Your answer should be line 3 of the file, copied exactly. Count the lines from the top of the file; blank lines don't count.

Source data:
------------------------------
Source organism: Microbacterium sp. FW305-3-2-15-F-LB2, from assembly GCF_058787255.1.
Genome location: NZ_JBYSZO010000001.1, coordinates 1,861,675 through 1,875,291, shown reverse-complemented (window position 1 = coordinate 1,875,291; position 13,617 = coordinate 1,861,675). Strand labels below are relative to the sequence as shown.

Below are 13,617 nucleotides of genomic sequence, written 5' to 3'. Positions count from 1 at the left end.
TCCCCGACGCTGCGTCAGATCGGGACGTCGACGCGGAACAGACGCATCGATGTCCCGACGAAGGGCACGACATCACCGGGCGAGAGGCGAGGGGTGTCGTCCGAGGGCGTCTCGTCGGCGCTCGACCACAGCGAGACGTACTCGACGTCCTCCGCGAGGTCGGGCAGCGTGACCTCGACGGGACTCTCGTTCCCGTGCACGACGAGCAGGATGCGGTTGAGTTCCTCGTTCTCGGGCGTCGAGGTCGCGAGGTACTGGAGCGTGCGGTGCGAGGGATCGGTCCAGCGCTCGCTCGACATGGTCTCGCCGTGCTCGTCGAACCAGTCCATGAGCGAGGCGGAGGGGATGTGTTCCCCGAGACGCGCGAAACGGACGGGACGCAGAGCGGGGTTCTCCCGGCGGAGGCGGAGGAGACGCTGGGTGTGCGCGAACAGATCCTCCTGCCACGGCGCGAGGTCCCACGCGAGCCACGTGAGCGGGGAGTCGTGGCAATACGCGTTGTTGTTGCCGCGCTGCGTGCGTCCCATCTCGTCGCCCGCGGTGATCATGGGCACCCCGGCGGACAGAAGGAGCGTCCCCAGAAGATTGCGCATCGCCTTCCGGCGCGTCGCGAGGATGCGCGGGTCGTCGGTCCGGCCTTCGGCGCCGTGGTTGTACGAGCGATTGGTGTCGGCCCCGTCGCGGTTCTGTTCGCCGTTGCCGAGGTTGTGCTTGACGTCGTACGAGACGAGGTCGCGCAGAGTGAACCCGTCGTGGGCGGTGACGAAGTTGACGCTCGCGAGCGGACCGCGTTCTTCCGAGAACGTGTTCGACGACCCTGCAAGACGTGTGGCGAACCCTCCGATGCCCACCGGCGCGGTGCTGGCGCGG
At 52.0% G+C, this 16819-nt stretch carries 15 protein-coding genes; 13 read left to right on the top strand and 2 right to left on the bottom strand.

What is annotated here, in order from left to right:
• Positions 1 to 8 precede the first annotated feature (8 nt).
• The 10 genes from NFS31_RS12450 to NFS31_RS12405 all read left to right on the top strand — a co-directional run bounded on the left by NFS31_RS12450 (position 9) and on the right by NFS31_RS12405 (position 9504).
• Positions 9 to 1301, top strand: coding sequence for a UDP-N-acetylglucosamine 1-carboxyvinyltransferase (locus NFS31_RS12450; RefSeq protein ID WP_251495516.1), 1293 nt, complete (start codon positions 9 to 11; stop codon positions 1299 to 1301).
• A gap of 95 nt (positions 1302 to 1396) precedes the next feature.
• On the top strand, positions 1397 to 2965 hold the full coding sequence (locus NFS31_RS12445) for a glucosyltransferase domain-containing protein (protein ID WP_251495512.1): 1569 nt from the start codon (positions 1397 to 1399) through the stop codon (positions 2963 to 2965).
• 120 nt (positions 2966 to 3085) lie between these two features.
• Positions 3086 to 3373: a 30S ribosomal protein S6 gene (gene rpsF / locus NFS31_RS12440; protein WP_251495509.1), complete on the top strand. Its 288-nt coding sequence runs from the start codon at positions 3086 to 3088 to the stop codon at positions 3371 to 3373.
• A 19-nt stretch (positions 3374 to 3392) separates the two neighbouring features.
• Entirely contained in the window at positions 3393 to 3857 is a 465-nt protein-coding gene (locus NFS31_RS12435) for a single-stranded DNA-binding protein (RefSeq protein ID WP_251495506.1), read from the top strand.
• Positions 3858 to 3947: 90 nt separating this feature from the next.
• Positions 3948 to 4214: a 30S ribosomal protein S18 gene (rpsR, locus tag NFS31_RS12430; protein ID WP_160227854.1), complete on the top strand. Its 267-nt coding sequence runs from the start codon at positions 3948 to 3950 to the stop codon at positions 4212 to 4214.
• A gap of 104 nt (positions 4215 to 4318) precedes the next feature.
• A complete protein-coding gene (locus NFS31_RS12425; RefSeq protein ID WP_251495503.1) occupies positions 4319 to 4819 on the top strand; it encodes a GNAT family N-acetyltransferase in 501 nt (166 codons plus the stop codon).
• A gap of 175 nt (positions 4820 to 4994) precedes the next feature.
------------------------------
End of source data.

Below are 13,617 nucleotides of genomic sequence, written 5' to 3'. Positions count from 1 at the left end.